[7.5/10] For fledging bands, an EP is typically the right way to go in terms of a first release. Instead of blowing off the top with a full-length that chances are, no one will want to sit through (save for friends and family...if they're lucky), an EP provides enough of a taste-test for the designated audience to get a feel for what's in store. Plus, it affords young and/or unsigned bands to put their best four or five songs to tape, thus increasing chances of discovery...or limiting opportunities for thorough embarrassment.
In the case of Madison, Wisconsin's black metal brigade Warseid (pronounced "war-sede"), a four-year honing and tinkering process was employed prior to the release of their debut EP, Where Fate Lies Unbound. This ultimately served the band well, for there's an understated, yet noticeable sense of maturity to the EP's four songs. By this, there's a noticeable dearth of unnecessary detours or wanking, tactics that young bands typically employ because they're insecure, or in dire need of attention. With Warseid, their smattering of Euro-tinged Gothic black metal (think Cradle of Filth when they're not messing around) and progressive death metal ends up being a more expansive mish-mash than meets the eye. Spanish-tinged guitars aid "Frost Upon the Embers," while "The Vengeance Pact" benefits greatly from some well-placed acoustic guitars, making it the album's shining moment. Even some clean singing makes an appearance on "Farewell," giving substance to the band's versatility.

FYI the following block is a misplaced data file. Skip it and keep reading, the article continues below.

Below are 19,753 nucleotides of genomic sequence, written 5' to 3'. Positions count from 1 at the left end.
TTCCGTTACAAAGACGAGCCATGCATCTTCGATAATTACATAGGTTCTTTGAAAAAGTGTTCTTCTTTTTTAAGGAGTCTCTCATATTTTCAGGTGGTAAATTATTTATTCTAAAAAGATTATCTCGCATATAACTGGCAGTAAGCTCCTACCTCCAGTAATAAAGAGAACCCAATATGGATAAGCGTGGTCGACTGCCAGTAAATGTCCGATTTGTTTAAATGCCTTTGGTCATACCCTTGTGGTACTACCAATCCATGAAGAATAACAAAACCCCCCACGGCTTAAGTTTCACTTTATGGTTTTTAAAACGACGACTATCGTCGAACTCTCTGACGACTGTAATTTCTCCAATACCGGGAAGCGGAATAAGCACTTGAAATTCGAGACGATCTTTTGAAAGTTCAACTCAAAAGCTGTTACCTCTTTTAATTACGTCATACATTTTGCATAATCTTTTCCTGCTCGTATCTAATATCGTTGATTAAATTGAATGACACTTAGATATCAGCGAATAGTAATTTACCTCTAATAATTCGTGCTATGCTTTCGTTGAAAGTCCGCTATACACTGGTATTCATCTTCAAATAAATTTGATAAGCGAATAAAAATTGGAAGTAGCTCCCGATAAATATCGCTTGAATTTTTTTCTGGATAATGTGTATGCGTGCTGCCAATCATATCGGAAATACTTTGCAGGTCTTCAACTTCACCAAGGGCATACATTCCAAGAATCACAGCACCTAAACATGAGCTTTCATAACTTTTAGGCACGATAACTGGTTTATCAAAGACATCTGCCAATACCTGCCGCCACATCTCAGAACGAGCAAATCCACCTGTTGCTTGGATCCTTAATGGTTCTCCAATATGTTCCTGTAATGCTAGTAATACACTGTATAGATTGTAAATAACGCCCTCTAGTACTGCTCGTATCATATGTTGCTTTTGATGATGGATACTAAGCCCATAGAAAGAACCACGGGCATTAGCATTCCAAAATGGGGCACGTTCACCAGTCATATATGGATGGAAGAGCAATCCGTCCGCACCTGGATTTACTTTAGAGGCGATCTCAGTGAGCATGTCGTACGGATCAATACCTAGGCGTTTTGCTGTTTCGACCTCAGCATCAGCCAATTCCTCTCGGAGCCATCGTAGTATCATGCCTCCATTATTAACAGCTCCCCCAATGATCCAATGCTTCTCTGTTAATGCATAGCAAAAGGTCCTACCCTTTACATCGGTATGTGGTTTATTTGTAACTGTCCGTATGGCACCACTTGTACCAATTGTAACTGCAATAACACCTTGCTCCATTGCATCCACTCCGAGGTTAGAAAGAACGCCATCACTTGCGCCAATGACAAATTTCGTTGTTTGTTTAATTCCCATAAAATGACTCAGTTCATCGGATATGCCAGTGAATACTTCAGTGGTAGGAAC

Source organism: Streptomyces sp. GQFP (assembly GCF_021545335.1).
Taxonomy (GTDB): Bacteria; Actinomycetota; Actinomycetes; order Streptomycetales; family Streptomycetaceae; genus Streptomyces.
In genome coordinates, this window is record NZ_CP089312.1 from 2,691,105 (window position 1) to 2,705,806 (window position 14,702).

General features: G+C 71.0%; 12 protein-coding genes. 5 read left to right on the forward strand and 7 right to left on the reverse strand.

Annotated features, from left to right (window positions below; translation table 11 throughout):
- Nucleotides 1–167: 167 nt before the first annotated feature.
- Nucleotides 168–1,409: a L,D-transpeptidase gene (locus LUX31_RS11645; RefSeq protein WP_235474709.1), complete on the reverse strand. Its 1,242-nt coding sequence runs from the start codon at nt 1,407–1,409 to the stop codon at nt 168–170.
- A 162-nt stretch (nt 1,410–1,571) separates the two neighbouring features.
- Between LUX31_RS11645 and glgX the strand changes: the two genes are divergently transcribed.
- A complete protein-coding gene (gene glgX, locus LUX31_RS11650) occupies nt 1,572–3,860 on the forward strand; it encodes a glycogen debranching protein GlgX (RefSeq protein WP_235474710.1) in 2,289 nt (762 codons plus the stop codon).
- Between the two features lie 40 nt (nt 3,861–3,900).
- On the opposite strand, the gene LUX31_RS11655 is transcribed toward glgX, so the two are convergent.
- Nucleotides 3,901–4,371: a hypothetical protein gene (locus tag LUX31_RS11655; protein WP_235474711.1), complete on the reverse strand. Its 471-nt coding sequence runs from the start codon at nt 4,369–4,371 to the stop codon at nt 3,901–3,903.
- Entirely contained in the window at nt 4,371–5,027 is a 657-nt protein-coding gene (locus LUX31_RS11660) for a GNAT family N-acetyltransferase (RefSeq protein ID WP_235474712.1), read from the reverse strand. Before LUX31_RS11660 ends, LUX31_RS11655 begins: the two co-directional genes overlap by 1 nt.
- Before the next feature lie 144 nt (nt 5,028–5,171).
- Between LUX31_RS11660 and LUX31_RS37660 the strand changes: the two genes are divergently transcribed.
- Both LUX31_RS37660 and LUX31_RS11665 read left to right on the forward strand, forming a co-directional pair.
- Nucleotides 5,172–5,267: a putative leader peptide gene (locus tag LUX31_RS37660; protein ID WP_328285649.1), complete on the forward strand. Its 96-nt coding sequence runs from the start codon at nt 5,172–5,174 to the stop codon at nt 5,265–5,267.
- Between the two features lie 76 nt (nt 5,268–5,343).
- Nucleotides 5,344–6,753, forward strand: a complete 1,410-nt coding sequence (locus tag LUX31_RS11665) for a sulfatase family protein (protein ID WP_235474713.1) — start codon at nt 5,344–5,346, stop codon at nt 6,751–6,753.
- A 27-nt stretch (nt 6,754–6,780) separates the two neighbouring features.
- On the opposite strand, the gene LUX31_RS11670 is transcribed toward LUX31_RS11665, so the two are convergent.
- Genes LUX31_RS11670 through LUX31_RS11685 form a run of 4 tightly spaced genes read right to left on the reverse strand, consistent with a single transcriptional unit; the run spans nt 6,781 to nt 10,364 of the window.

Once the band rounds up a proper production job (read: this thing is clicky and processed), the ball should be rolling rather swiftly. Where Fate Lies Unbound offers an ample teaser as to what Warseid is capable of, all the while setting them up nicely for a full-length should a small independent want to take a chance on an American black metal band that plays live, has technical prowess, and can slap together a quality tune. A novel concept.
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